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Anddos

how to create gui buttons with DirectX 11?

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A button is usually nothing more than a virtual rectangle that exists within the client area of a window. As the user moves the mouse just test whether the mouse is inside of each rectangle (perhaps using PtInRect). Now this doesn't help the user much, so you would also have to render some quads on the screen in the same positions using some kind of button texture - perhaps a 'normal' one and a 'mouse over' one. Something like

 

[sharedmedia=core:attachments:24797]

 

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Here looks an quite good reference though I did never implemented. If the links get down it is not my fault. Remember that for a good UI, an entire dedicated library it is necessary to get good results. Search "Fonts and Glyphs". happy.png

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A button is usually nothing more than a virtual rectangle that exists within the client area of a window. As the user moves the mouse just test whether the mouse is inside of each rectangle (perhaps using PtInRect). Now this doesn't help the user much, so you would also have to render some quads on the screen in the same positions using some kind of button texture - perhaps a 'normal' one and a 'mouse over' one. Something like

 

Yeh i understand you render 2 triangles to make a quad, but can you just specify screencoords for the vertexbuffer and it will understand the vertices are pretransform through the pipeline?

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If you have SpriteBatch available, you can use that ...

            if (srvNormal == null) // then render a simple text button
            {
                // set viewport - sprite batch uses full viewport
                Viewport windowViewport = new Viewport(0, 0, UI.Window.ClientSize.Width, UI.Window.ClientSize.Height);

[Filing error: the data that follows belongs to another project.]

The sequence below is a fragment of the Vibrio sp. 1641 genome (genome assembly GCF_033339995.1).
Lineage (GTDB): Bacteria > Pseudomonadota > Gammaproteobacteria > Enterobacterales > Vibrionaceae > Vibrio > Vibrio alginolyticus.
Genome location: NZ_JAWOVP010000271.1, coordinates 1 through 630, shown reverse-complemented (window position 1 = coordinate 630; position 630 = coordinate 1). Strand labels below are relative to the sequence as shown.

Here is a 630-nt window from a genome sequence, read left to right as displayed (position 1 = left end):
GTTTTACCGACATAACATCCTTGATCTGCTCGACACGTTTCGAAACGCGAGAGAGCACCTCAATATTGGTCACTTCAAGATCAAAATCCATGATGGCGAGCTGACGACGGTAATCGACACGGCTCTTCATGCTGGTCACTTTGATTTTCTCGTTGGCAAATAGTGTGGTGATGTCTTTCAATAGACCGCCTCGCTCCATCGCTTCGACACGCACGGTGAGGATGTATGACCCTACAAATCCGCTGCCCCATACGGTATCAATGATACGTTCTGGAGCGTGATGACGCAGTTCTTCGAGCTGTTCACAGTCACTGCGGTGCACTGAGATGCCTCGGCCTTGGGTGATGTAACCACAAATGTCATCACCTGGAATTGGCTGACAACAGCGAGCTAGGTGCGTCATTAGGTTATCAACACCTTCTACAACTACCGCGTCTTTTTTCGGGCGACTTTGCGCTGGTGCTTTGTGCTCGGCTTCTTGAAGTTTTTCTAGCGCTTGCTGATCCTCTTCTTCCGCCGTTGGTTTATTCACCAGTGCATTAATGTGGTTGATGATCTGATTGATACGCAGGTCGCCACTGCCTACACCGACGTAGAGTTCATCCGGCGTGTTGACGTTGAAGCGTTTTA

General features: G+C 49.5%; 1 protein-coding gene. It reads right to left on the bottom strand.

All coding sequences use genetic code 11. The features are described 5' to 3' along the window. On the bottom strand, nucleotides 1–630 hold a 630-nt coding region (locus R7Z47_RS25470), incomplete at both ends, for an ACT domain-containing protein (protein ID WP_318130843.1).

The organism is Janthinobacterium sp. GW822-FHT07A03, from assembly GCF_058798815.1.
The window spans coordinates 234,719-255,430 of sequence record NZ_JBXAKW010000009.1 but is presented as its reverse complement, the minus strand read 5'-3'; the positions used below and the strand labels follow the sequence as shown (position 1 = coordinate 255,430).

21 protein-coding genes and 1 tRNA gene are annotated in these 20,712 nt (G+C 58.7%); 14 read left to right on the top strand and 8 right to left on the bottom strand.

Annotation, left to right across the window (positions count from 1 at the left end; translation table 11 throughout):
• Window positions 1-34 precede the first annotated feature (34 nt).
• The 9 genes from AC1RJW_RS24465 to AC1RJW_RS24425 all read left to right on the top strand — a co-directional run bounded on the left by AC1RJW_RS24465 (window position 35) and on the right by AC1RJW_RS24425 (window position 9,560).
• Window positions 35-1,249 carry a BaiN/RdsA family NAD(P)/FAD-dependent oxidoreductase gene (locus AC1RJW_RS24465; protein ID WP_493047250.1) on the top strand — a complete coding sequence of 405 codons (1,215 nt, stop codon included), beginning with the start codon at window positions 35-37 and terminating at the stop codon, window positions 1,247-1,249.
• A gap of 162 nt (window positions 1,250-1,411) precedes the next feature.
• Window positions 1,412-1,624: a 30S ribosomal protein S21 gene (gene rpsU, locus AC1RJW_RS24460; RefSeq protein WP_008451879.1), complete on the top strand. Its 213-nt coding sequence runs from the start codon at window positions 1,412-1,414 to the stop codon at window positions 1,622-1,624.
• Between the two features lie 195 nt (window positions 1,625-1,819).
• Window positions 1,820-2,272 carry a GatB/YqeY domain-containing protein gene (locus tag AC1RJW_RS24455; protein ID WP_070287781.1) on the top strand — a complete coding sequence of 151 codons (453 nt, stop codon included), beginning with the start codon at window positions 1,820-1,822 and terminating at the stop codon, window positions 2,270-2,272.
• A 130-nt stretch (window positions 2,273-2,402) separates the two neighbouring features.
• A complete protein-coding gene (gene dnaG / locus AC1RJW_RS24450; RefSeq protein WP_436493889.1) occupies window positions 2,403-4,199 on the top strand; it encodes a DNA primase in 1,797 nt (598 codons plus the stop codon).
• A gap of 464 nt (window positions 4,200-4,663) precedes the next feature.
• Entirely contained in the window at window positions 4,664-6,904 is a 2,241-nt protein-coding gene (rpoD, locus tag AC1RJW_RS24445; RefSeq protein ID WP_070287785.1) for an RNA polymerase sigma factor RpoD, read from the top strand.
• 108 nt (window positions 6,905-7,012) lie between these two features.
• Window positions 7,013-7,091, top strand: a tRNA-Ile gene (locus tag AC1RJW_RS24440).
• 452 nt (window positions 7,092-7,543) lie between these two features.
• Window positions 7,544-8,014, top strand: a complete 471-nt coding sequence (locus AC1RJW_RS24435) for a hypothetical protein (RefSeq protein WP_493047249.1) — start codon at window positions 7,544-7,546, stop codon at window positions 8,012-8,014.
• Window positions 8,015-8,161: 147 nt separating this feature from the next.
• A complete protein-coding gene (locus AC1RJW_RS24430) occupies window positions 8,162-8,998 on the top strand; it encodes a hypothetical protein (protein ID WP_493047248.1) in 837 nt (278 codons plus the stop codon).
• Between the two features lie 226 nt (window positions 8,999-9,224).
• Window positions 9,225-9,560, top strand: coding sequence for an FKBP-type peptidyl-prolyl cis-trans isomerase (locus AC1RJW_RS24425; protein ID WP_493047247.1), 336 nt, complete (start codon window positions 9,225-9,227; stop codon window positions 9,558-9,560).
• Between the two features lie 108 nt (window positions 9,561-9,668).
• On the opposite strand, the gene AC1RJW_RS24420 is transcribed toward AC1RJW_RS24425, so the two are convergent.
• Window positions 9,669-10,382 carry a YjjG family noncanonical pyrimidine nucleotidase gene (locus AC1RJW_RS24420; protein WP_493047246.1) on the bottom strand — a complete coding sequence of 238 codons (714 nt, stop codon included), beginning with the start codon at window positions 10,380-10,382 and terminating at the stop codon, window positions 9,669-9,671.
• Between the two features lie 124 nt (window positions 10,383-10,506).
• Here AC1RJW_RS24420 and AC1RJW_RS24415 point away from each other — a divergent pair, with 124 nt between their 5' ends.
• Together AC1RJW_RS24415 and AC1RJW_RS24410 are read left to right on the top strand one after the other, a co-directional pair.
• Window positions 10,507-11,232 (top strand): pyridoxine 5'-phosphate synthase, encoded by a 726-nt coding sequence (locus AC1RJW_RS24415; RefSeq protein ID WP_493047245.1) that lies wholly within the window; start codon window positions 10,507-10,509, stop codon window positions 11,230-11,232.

UI.Window.Device3D.ImmediateContext.Rasterizer.SetViewport(windowViewport);

                // render background
                if (State == States.Down)
                {
                    UserInterface.SpriteBatch.Begin();
                    SpriteBatchDraw.DrawSolidRectangleAA(new RectangleF(absRegion.X + 2, absRegion.Y + 2, absRegion.Width - 4, absRegion.Height - 4), Color.White);
                    SpriteBatchDraw.DrawSolidRectangleAA(new RectangleF(absRegion.X + 5, absRegion.Y + 5, absRegion.Width - 10, absRegion.Height - 10), Color.Black);
                    UserInterface.SpriteBatch.End();

                     // cost [3949-5037 ticks]
                    RenderTarget renderTarget2D = UI.Window.RenderTarget2d;
                    renderTarget2D.BeginDraw();
                    renderTarget2D.Transform = Matrix.Scaling((absRegion.Width - 4) / (float)absRegion.Width) * Matrix.Translation(2, 2, 0);
                    renderTarget2D.DrawText(Text, TextFormat, new RectangleF(absRegion.X, absRegion.Y, absRegion.Width, absRegion.Height), Brush);
                    renderTarget2D.EndDraw();
                }

If you don't have a SpriteBatch facility, then you're right, you can use screen co-ordinates.

Edited by Gavin Williams

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One idea, that I have found in the Bee Movie Game.
GUI would be developed and rendered in full 3D.
Stereoscopic effect for GUI is awesome.
You would create more than two triangles in the legacy 2D style.

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No more pretransformed vertices with D3D11 indeed. Even if you pass through vertices (in NDC coordinates) you still need a vertex shader, at which point you can grant it a transformation for convenience. For D3D 9 / Windows style pixel coordinates you use something like this:

XMMatrixOrthographicOffCenterLH(0, windowClientWidth, windowClientHeight, 0, 0, 1);


Or use the DirectX Tool Kit's sprite batch, as Gavin suggested.

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Yeh i understand you render 2 triangles to make a quad, but can you just specify screencoords for the vertexbuffer and it will understand the vertices are pretransform through the pipeline?

You can do that, but like unbird says, you need a vertex shader no matter what.  You can make your vertex shader just pass through your pre-transformed vertices without modification, so you can sort of emulate how it worked in D3D9.  As far as creating vertices with 4 coordinates, that isn't an issue at all - you have pretty much free will to create vertex layouts of the size and type that you want.

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